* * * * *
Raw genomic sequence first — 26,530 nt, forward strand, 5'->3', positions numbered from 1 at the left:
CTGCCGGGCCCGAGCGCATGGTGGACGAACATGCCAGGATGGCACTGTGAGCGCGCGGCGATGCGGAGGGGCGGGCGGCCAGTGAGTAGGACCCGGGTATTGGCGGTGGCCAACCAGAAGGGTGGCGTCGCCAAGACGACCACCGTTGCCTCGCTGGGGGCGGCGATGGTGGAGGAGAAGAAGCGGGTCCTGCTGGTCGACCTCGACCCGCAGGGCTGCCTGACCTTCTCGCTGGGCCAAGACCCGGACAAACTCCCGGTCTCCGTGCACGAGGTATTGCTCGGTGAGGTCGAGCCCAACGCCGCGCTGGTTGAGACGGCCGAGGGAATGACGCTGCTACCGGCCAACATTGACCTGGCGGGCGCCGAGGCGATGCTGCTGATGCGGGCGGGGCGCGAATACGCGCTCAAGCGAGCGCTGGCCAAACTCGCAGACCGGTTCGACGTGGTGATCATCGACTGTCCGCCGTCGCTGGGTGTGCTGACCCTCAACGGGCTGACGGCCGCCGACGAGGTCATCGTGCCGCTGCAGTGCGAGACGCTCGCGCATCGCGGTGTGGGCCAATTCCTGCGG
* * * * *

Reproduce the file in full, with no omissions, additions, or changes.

Raw genomic sequence first — 26,530 nt, forward strand, 5'->3', positions numbered from 1 at the left:
CTGCCGGGCCCGAGCGCATGGTGGACGAACATGCCAGGATGGCACTGTGAGCGCGCGGCGATGCGGAGGGGCGGGCGGCCAGTGAGTAGGACCCGGGTATTGGCGGTGGCCAACCAGAAGGGTGGCGTCGCCAAGACGACCACCGTTGCCTCGCTGGGGGCGGCGATGGTGGAGGAGAAGAAGCGGGTCCTGCTGGTCGACCTCGACCCGCAGGGCTGCCTGACCTTCTCGCTGGGCCAAGACCCGGACAAACTCCCGGTCTCCGTGCACGAGGTATTGCTCGGTGAGGTCGAGCCCAACGCCGCGCTGGTTGAGACGGCCGAGGGAATGACGCTGCTACCGGCCAACATTGACCTGGCGGGCGCCGAGGCGATGCTGCTGATGCGGGCGGGGCGCGAATACGCGCTCAAGCGAGCGCTGGCCAAACTCGCAGACCGGTTCGACGTGGTGATCATCGACTGTCCGCCGTCGCTGGGTGTGCTGACCCTCAACGGGCTGACGGCCGCCGACGAGGTCATCGTGCCGCTGCAGTGCGAGACGCTCGCGCATCGCGGTGTGGGCCAATTCCTGCGG